but I never say naught thereat.
For the good Lord knows I can buy more clothes,
but never a friend like that.”
W. Dayton Wedgefarth
I remember the first time I realized I might actually care for this dog. Before that moment, I’d had about 4 years of grudgingly tolerating this hyperactive beast everytime I’d visit my parents in Ohio. The moment of realization came a few days after a trip to Ohio, during which I noticed that Duke (our family dogs always had royal names…Queen, Baron, Duchess, and finally Duke) might be calming down some in his maturity and may even have a sweet side to him…when he wasn’t barking, running, jumping, or slobbering. I might have even petted him once or twice during that visit.
Then came the call from my dad that Duke was missing. He’d disappeared the day before and they’d been all over the countryside looking for him and asking neighbors and local farmers. I felt sad for my Dad, but figured Duke would show up. He’d occasionally run off before to frolic with local farm dogs (and by frolic, I mean he probably fathered puppies all over that county) and he always came home. But then came day two, and still no Duke. By day four, I was calling my parents morning and evening asking if he’d been found. That was the moment — the moment I realized I cared about the dumb dog. I was elated when on day five, Duke was found four miles away where he had wandered up to a strange house, lost and hungry. (Fortunately the UPS man delivered a package to that house that day and recognized Duke — after all, he’d been greeting him with full barking vigor in our driveway for four years.)
A few years after that, my parents decided to move and go back to college. Surprisingly, the hardest part of that entire life-changing decision was deciding what to do with the dog. They couldn’t take Duke with them to college. Perhaps they’d have to give him away. That’s when my heart nudged my head and I called Dad and said, Bring him here. (It was also a bit of guilt I felt considering the years Dad put up with every stray animal I brought home as a child — cats galore; a homeless gerbil that hid in my friend’s desk at school for a few days before I snuck him home; Houdini the Hamster that escaped from his cage frequently and lived in my dresser…until Queen got a hold of him — no worries, he survived but was forever blind in one eye; the rabbits I adopted in high school as part of a quickly-abandoned FFA project; a rat I felt strangely compelled to buy at the pet store my junior year of high school; and somehow I also get blamed for a few guinea pigs along the way, too). But never had a family dog been mine. Dogs were the enemies — they chewed on my hamster (and a few Barbie dolls), chased my cats (at the encouragement of my brothers), snored under my bed at night, and left foul odors and slobber everywhere they went.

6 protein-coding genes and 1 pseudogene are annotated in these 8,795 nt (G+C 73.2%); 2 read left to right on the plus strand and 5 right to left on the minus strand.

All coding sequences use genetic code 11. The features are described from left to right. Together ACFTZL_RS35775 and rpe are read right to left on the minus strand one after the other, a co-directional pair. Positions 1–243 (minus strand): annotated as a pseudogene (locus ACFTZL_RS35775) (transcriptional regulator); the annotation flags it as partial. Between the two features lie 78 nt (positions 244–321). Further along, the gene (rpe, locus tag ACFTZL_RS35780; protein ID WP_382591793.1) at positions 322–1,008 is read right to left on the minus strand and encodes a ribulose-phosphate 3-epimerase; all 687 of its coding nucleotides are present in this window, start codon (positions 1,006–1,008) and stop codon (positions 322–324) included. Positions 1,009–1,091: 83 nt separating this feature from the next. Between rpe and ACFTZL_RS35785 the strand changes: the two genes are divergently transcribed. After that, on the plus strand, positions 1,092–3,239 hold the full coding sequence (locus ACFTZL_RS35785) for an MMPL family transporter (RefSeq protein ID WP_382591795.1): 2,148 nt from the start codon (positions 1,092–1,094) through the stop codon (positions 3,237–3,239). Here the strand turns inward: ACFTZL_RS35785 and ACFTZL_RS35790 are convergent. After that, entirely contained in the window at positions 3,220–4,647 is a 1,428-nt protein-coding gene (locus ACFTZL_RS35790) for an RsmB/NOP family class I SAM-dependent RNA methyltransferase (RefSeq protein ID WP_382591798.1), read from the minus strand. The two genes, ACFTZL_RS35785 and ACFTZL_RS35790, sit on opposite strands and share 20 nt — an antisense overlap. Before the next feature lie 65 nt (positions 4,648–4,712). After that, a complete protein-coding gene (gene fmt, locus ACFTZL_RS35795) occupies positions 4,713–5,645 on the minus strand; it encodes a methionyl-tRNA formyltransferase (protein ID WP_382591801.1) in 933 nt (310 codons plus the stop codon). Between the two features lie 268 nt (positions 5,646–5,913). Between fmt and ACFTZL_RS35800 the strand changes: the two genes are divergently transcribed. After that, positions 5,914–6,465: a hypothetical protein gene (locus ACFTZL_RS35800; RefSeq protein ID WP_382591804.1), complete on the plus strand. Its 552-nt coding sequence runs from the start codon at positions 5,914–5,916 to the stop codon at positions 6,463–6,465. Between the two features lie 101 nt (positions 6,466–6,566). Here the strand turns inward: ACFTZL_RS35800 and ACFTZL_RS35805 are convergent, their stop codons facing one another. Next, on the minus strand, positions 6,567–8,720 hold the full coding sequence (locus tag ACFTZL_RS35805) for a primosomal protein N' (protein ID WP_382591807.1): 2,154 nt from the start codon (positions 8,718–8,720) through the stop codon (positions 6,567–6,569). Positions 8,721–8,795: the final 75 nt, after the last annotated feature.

But I called Dad and made the offer. And soon after, Duke came to live with me. All 102 pounds of him. The rule was that he wasn’t allowed in the house. That rule lasted about a week. That’s all it took for me to go from caring about the dog to loving the beast. Even though he’s big and clumsy and drools and snores, he’s such a lovable guy. He’s fun loving and happy-go-lucky, even in the old arthritic pain that consumes him these days. And surprisingly to me, he’s loyal in a way that no other pet had ever been loyal to me. The way he looks at me with complete trust, admiration, and love is amazing, especially since it’s so undeserved. (I’ve jokingly said to friends that the day I find a man to look at me the way Duke does is the day I’ll finally get married.) He’s now been here almost four years — much to the chagrin of Sadie, the cocker spaniel who really owns and runs my house and the neighborhood — and I’ve never regretted the day Duke worked his way into my heart.
And I thank my Dad for sharing him with me — we’ve both had the joy of Duke following at our heels on long hikes through the woods, looking down into those trusting eyes, nightly rituals of sharing our popcorn, and being loved unconditionally and passionately every time we come home from a sometimes unloving day in the world. Yes, it’s true — Duke is a true friend. Here’s to hopefully several more years of this joy in my life!
Great Spangled Fritillary on Butterfly Milkweed plant
“If instead of a gem, or even a flower,
we should cast the gift of a loving thought
into the heart of a friend,
that would be giving as the angels give.”
George MacDonald, 1824-1905
Scottish author, poet, minister